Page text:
Redwood National Park is home to the world’s tallest and oldest trees. While we often refer to this area as Redwoods National Park, it is officially known as Redwood National and State Parks.
Redwood National and State Parks are unique, with federal and state lands managed jointly.
In the early 1900s, the state acquired lands with groves of trees in the area. The federal government also purchased lands to preserve these giants from logging and development. These lands were operated separately until 1994 when management was consolidated.
Visiting Redwood National Park
Located in Northern California, Redwood National and State Parks cover a lot of ground. These protected lands encompass over 130,000 acres.
It stretches from around Cresent City, CA, in the north to Trinidad, CA, in the south. This distance is about 60 miles.
The park is known for its towering redwood trees. Some are over 300 feet tall and over 2,000 years old!
The Redwoods hug the California coastline in areas. It is an interesting experience to witness the fog as it rolls into the forest from the ocean. Specialized redwood tree needles catch moisture, supporting the trees and the entire ecosystem.
Enjoying scenic drives and exploring the diverse trails on foot or by bike are the primary activities in the Redwoods. And there are many areas of the park to see.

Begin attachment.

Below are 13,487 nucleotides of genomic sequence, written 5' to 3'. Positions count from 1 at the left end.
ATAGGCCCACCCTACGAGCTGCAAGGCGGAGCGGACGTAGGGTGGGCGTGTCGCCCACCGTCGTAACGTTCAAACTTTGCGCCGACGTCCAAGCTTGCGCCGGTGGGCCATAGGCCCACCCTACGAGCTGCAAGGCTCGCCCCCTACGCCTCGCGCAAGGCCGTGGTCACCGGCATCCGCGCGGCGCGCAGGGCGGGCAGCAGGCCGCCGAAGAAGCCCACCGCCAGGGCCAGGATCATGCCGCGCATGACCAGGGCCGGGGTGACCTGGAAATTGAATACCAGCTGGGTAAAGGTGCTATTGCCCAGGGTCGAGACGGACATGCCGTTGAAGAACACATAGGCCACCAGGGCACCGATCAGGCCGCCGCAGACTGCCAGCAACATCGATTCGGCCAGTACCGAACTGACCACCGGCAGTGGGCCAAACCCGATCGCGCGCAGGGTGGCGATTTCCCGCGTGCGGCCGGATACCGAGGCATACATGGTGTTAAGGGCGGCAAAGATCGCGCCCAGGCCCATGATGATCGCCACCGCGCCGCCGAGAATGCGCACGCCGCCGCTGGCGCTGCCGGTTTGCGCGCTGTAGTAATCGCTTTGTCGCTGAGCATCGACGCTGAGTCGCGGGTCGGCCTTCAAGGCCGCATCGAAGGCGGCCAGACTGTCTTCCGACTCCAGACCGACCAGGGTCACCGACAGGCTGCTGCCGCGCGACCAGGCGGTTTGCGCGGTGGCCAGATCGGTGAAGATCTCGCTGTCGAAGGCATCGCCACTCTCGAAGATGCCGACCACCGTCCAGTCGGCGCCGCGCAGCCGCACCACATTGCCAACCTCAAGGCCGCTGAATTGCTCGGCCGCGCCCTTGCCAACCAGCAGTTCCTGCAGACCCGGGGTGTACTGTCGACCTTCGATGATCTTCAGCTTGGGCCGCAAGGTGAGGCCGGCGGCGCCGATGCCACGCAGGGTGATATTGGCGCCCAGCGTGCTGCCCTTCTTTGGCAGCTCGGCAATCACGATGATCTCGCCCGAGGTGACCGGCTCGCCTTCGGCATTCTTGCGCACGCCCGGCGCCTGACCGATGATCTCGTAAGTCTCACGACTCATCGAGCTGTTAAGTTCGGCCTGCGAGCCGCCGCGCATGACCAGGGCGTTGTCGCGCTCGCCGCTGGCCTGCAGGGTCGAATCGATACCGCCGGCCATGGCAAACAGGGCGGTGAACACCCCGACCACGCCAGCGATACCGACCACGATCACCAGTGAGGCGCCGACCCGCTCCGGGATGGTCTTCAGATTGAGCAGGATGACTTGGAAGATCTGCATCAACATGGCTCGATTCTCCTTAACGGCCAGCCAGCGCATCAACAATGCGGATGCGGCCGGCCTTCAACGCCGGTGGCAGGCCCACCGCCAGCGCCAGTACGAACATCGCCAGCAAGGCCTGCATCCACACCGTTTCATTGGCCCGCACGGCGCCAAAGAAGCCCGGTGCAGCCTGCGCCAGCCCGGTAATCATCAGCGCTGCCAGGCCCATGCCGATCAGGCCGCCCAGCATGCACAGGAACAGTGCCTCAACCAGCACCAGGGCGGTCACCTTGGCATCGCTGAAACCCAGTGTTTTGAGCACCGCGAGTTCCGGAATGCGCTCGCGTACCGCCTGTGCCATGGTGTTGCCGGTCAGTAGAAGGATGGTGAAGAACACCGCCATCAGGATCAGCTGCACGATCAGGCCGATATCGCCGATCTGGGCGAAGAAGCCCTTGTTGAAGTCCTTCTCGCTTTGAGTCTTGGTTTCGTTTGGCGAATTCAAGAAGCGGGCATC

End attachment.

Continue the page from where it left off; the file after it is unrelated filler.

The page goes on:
The Lady Bird Johnson Grove Trail is one of Redwoods National Park’s most famous areas. Guests can stroll through a grove of the old-growth redwood forest!
One of the popular drives in Redwoods is the Avenue of Giants. This 31-mile road parallels Highway 101 in Humbolt County. It is a spectacular drive giving meaning to the phrase “scenic route.” Along the way, there are several places to stop and explore.
While walking among the giants, you may notice a feeling of deja vu. Don’t worry, you aren’t crazy… you have been here before (sort of). If you’ve seen the movie Return of the Jedi, scenes on the Forest Moon of Endor were filmed here.
Redwood National and State Parks has 5 visitor centers. The largest is the Thomas H. Kuchel Visitor Center. This center is located near Orik, CA, a midway point in the park. It includes many interpretive exhibits, a park movie, and a gift shop.
The Redwoods offer more than just big trees. The park is also home to a diverse range of wildlife, including Roosevelt elk, black bears, and over 200 species of birds. We spotted several elk on our trip!
Redwoods National and State Parks offers four campgrounds, or visitors can stay in nearby towns. We stayed near the southern end of the park in McKinleyville. The Holiday Inn Express was the base for exploring the region.
We stayed in the Holiday Inn Express in McKinleyville as a base for exploring the Redwoods.
Overall, visiting Redwood National Park is an awe-inspiring experience that offers a unique opportunity to witness some of the world’s tallest and oldest trees. Whether you prefer hiking, camping, or simply enjoying the stunning scenery, Redwood National and State Parks provides an experience you’ll remember for a lifetime.
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